Oppenheimer on Bohr (1964 UCLA)

Oppenheimer on Bohr (1964 UCLA) I came across this 1964 UCLA talk by Oppenheimer, on his hero Niels Bohr. Oppenheimer: Mathematics is “an immense enlargement of language, an ability to talk about things which in words would be simply inaccessible.” I find it strange that psychometricians usually define “verbal ability” over a vocabulary set that …

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The Gulf is Deep (Heinlein)

  The novella Gulf predates almost all of Heinlein’s novels. Online version. The book Friday (1982) is a loose sequel. Wikipedia: Gulf is a novella by Robert A. Heinlein, originally published as a serial in the November and December 1949 issues of Astounding Science Fiction and later collected in Assignment in Eternity. It concerns a secret society …

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SMPY in Nature

No evidence of diminishing returns in the far tail of the cognitive ability distribution. How to raise a genius: lessons from a 45-year study of super-smart children (Nature) A long-running investigation of exceptional children reveals what it takes to produce the scientists who will lead the twenty-first century. Tom Clynes 07 September 2016 On a …

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The tipping point

This is only the beginning. To serious people who read this blog, but may have been confused over the past 5+ years about things like missing heritability, genomic prediction, complex genetic architecture, gloomy prospects: isn’t it about time to consider updating your priors? Read all about it here. FT.com: Genetic scoring predicts how children do …

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EQ, IQ, and all that

This Quora answer, from a pyschology professor who works on personality psychometrics, illustrates well the difference between rigorous and non-rigorous research in this area. Some years ago a colleague and I tried to replicate Duckworth’s findings on Grit, but to no avail, although IIRC our sample size was roughly as large as hers. In our …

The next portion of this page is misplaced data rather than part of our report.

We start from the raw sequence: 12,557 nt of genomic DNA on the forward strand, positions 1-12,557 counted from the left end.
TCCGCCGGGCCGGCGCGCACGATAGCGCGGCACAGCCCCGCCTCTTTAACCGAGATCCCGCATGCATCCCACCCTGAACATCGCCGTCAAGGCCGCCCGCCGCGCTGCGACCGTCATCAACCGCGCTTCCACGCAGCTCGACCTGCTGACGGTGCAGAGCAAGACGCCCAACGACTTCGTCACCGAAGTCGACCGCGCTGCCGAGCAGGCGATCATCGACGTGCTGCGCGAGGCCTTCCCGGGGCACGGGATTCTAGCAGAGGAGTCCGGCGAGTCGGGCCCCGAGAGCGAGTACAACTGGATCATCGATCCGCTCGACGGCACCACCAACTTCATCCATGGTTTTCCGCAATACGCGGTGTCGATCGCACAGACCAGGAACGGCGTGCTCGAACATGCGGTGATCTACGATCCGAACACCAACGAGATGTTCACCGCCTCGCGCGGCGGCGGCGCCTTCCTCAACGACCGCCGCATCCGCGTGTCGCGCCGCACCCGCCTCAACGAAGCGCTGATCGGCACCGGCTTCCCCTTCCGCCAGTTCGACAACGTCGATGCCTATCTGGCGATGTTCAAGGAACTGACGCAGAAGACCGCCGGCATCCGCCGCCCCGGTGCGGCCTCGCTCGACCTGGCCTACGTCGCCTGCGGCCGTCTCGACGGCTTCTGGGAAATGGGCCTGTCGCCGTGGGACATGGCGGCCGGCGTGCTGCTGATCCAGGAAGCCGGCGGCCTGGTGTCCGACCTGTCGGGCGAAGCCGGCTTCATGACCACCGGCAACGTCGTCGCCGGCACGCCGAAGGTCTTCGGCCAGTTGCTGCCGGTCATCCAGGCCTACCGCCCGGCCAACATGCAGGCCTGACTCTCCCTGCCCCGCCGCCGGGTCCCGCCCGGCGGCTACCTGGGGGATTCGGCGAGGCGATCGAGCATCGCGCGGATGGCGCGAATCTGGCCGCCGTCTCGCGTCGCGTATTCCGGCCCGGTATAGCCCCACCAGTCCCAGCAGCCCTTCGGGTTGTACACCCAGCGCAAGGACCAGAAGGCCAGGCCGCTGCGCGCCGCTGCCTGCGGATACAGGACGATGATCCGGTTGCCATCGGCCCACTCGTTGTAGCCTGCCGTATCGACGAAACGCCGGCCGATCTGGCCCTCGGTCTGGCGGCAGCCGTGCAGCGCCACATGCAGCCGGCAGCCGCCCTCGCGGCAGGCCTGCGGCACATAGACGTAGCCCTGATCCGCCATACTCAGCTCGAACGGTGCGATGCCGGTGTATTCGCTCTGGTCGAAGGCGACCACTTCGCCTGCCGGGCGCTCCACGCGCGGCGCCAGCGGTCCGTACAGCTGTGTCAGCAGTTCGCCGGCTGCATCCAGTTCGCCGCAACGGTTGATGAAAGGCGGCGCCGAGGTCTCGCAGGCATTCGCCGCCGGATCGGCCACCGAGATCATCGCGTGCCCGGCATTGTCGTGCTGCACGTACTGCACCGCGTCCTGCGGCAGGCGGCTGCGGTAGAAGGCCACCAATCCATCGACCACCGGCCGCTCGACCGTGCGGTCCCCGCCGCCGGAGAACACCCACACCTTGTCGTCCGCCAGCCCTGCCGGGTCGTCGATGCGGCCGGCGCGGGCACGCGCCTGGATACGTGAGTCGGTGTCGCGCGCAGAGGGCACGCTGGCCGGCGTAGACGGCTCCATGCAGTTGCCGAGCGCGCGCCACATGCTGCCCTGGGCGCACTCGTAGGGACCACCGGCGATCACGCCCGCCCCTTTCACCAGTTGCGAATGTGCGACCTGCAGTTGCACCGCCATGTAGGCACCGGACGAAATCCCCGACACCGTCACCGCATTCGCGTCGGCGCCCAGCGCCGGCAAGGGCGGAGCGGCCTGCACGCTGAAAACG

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Roe’s scientists: original published papers

Gwern has provided scans of the original papers published by Anne Roe on studies of 64 eminent scientists. These papers include details concerning the selection of these individuals and the psychometric testing performed on them. Roe’s scientists — selected in their 40’s and 50’s for outstanding research contributions — scored much higher on a set …

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Flipping DNA switches

The recently published SSGAC study (Nature News) found 74 genome-wide significant hits related to educational attainment, using a discovery sample of ~300k individuals. The UK Biobank sample of ~110k individuals was used as a replication check of the results. If both samples are combined as a discovery sample 162 SNPs are identified at genome-wide significance. …

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Can Genius Be Genetically Engineered?

See you at the 92nd Street Y tomorrow (Thu, Mar 10, 2016, 8:15 pm)! With rapid advances in genome sequencing, genetic analysis and precision gene editing, it’s becoming ever more likely that embryo selection and genetic engineering could be used to optimize the intelligence of our future children. Although the complexities of genetics, the brain …

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John McWhorter: the truth about mismatch

I’m shocked that CNN published Columbia professor John McWhorter’s editorial on Scalia’s mismatch comments. His remarks challenge the mainstream media narrative, and require some thought from the reader. CNN: Those who consider themselves on black people’s side are having a field day dismissing Justice Antonin Scalia as a racist. His sin was suggesting that black …